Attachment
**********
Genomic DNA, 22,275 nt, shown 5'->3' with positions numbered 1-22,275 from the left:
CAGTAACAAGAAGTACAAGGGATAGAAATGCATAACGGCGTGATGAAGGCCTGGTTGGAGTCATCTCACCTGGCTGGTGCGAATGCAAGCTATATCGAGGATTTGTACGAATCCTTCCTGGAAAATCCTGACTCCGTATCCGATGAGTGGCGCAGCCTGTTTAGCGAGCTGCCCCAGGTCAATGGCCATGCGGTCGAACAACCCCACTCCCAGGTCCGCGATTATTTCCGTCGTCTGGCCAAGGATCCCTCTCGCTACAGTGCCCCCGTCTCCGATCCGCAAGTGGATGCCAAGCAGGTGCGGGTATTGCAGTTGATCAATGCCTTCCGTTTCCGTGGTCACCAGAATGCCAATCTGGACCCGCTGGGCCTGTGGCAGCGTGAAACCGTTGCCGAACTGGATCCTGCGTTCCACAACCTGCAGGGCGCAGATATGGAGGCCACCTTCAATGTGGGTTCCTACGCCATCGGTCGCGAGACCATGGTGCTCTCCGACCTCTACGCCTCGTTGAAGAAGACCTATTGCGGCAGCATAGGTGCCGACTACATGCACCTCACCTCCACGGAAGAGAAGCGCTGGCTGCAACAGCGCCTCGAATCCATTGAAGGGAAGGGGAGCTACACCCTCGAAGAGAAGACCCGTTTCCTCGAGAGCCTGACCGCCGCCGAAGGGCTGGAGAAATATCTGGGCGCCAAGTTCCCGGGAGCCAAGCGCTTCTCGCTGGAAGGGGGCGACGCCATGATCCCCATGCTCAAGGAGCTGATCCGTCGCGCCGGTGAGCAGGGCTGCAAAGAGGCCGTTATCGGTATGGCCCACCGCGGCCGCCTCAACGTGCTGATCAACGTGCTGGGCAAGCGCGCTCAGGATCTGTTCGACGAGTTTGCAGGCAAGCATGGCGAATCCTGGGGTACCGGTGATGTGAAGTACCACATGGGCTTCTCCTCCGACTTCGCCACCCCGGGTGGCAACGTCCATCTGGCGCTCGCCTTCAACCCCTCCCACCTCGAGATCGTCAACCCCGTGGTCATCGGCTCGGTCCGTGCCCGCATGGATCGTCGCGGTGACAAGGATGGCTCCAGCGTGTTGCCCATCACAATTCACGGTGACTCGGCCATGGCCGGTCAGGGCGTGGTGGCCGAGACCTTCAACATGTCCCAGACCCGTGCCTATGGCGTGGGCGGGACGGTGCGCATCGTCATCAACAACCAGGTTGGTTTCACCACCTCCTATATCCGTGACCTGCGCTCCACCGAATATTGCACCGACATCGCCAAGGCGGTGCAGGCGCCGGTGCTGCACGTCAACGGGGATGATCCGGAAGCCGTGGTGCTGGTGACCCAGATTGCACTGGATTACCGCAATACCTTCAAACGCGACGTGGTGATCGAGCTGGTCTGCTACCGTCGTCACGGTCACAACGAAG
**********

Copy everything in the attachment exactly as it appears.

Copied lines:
Genomic DNA, 22,275 nt, shown 5'->3' with positions numbered 1-22,275 from the left:
CAGTAACAAGAAGTACAAGGGATAGAAATGCATAACGGCGTGATGAAGGCCTGGTTGGAGTCATCTCACCTGGCTGGTGCGAATGCAAGCTATATCGAGGATTTGTACGAATCCTTCCTGGAAAATCCTGACTCCGTATCCGATGAGTGGCGCAGCCTGTTTAGCGAGCTGCCCCAGGTCAATGGCCATGCGGTCGAACAACCCCACTCCCAGGTCCGCGATTATTTCCGTCGTCTGGCCAAGGATCCCTCTCGCTACAGTGCCCCCGTCTCCGATCCGCAAGTGGATGCCAAGCAGGTGCGGGTATTGCAGTTGATCAATGCCTTCCGTTTCCGTGGTCACCAGAATGCCAATCTGGACCCGCTGGGCCTGTGGCAGCGTGAAACCGTTGCCGAACTGGATCCTGCGTTCCACAACCTGCAGGGCGCAGATATGGAGGCCACCTTCAATGTGGGTTCCTACGCCATCGGTCGCGAGACCATGGTGCTCTCCGACCTCTACGCCTCGTTGAAGAAGACCTATTGCGGCAGCATAGGTGCCGACTACATGCACCTCACCTCCACGGAAGAGAAGCGCTGGCTGCAACAGCGCCTCGAATCCATTGAAGGGAAGGGGAGCTACACCCTCGAAGAGAAGACCCGTTTCCTCGAGAGCCTGACCGCCGCCGAAGGGCTGGAGAAATATCTGGGCGCCAAGTTCCCGGGAGCCAAGCGCTTCTCGCTGGAAGGGGGCGACGCCATGATCCCCATGCTCAAGGAGCTGATCCGTCGCGCCGGTGAGCAGGGCTGCAAAGAGGCCGTTATCGGTATGGCCCACCGCGGCCGCCTCAACGTGCTGATCAACGTGCTGGGCAAGCGCGCTCAGGATCTGTTCGACGAGTTTGCAGGCAAGCATGGCGAATCCTGGGGTACCGGTGATGTGAAGTACCACATGGGCTTCTCCTCCGACTTCGCCACCCCGGGTGGCAACGTCCATCTGGCGCTCGCCTTCAACCCCTCCCACCTCGAGATCGTCAACCCCGTGGTCATCGGCTCGGTCCGTGCCCGCATGGATCGTCGCGGTGACAAGGATGGCTCCAGCGTGTTGCCCATCACAATTCACGGTGACTCGGCCATGGCCGGTCAGGGCGTGGTGGCCGAGACCTTCAACATGTCCCAGACCCGTGCCTATGGCGTGGGCGGGACGGTGCGCATCGTCATCAACAACCAGGTTGGTTTCACCACCTCCTATATCCGTGACCTGCGCTCCACCGAATATTGCACCGACATCGCCAAGGCGGTGCAGGCGCCGGTGCTGCACGTCAACGGGGATGATCCGGAAGCCGTGGTGCTGGTGACCCAGATTGCACTGGATTACCGCAATACCTTCAAACGCGACGTGGTGATCGAGCTGGTCTGCTACCGTCGTCACGGTCACAACGAAG